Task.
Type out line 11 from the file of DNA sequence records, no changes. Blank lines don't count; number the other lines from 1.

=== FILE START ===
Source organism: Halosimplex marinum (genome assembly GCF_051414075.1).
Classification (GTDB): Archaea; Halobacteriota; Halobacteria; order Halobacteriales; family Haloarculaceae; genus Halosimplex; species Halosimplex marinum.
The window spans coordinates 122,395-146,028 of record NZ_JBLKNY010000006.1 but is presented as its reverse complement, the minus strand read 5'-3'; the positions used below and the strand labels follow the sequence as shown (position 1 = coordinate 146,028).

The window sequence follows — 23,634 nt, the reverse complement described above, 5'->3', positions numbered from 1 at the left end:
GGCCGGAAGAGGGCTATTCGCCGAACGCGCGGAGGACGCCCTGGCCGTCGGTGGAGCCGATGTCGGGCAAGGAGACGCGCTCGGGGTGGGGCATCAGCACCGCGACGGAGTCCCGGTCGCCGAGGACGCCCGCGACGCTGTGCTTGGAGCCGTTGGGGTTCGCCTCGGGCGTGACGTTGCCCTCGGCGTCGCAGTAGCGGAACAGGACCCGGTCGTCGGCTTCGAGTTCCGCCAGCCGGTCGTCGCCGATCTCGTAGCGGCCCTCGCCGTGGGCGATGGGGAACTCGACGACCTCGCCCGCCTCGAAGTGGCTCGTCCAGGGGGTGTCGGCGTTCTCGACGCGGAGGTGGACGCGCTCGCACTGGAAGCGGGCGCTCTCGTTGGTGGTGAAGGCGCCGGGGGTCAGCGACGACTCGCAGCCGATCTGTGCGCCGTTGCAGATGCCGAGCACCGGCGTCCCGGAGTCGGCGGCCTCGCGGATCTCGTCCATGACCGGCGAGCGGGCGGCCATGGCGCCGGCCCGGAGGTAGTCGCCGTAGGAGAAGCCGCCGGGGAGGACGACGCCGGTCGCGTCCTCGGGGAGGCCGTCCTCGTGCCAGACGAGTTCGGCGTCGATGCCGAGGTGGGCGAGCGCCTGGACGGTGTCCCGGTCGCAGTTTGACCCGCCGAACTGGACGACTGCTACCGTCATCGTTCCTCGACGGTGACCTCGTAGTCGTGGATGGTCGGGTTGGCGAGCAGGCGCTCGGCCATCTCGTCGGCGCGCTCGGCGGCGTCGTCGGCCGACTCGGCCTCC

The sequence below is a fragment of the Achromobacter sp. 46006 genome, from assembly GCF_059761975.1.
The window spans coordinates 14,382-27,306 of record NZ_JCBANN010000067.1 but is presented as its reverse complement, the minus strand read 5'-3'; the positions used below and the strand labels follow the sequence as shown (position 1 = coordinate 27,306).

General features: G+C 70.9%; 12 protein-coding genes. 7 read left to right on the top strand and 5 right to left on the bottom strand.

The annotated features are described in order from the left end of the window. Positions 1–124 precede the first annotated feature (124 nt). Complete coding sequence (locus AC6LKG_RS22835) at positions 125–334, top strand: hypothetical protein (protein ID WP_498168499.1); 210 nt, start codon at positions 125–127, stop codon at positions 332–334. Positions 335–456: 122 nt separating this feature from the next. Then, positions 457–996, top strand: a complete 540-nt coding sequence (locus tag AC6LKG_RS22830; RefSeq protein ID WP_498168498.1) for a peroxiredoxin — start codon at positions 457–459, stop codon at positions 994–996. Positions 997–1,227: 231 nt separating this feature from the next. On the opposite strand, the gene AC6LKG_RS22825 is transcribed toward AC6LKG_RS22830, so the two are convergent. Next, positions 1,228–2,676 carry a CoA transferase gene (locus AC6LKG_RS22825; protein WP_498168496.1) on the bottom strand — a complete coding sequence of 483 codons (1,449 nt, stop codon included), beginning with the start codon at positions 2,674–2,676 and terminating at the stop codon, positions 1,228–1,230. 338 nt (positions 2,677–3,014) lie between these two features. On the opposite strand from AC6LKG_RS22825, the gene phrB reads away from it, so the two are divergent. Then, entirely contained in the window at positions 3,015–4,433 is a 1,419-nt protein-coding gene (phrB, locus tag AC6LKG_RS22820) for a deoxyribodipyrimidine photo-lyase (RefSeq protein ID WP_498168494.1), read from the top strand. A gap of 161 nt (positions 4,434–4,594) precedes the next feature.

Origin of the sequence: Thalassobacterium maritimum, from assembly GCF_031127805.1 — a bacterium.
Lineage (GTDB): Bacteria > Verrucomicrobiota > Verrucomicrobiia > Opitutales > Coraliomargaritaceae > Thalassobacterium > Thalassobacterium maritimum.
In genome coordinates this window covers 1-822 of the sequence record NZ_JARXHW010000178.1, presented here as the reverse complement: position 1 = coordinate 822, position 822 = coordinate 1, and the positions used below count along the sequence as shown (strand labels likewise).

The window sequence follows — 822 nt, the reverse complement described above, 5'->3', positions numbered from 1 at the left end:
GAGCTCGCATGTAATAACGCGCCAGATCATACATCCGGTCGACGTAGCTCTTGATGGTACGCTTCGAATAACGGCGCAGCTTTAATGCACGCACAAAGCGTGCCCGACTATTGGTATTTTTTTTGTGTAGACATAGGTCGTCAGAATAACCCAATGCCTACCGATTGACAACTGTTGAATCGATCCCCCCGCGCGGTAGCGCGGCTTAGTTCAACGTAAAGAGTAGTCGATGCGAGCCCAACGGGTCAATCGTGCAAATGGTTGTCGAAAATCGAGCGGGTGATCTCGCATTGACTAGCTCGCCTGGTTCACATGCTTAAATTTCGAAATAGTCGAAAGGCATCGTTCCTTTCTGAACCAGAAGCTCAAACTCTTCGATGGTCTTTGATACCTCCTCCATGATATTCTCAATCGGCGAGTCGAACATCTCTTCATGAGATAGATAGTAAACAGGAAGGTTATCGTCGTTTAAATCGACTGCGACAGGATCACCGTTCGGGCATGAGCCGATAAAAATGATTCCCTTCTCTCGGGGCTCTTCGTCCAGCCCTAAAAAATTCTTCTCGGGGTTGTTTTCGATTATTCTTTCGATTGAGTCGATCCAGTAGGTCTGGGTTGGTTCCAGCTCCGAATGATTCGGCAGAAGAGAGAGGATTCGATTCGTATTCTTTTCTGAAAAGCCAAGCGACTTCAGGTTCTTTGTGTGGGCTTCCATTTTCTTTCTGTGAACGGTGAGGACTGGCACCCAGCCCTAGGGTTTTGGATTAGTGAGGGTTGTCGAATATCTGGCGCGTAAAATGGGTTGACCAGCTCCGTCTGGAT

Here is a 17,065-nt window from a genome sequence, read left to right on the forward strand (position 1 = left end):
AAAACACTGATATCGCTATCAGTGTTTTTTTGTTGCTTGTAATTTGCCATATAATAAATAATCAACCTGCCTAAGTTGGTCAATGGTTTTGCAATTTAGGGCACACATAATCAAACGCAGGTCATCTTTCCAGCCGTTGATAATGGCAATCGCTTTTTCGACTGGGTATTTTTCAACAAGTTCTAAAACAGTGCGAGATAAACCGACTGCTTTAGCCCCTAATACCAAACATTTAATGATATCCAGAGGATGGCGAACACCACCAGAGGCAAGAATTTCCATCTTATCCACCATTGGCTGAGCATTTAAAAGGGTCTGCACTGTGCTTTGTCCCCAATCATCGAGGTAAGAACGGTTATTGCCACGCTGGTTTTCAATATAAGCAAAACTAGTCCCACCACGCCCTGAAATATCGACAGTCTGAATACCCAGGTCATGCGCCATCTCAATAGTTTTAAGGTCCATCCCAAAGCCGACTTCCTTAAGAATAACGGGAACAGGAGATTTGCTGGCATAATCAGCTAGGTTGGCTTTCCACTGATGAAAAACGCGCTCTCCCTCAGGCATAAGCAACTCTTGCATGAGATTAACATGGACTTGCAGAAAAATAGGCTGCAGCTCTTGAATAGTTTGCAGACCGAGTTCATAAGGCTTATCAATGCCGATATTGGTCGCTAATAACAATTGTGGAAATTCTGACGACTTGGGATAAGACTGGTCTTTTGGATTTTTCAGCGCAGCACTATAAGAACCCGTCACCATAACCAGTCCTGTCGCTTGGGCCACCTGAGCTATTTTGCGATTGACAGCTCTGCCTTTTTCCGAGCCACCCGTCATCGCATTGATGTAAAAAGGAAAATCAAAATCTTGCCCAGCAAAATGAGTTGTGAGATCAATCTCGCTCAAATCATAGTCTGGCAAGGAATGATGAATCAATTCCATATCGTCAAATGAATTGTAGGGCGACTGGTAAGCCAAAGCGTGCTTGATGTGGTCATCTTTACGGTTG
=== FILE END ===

Lineage (GTDB): Bacteria > Verrucomicrobiota > Verrucomicrobiia > Opitutales > Coraliomargaritaceae > Thalassobacterium > Thalassobacterium maritimum.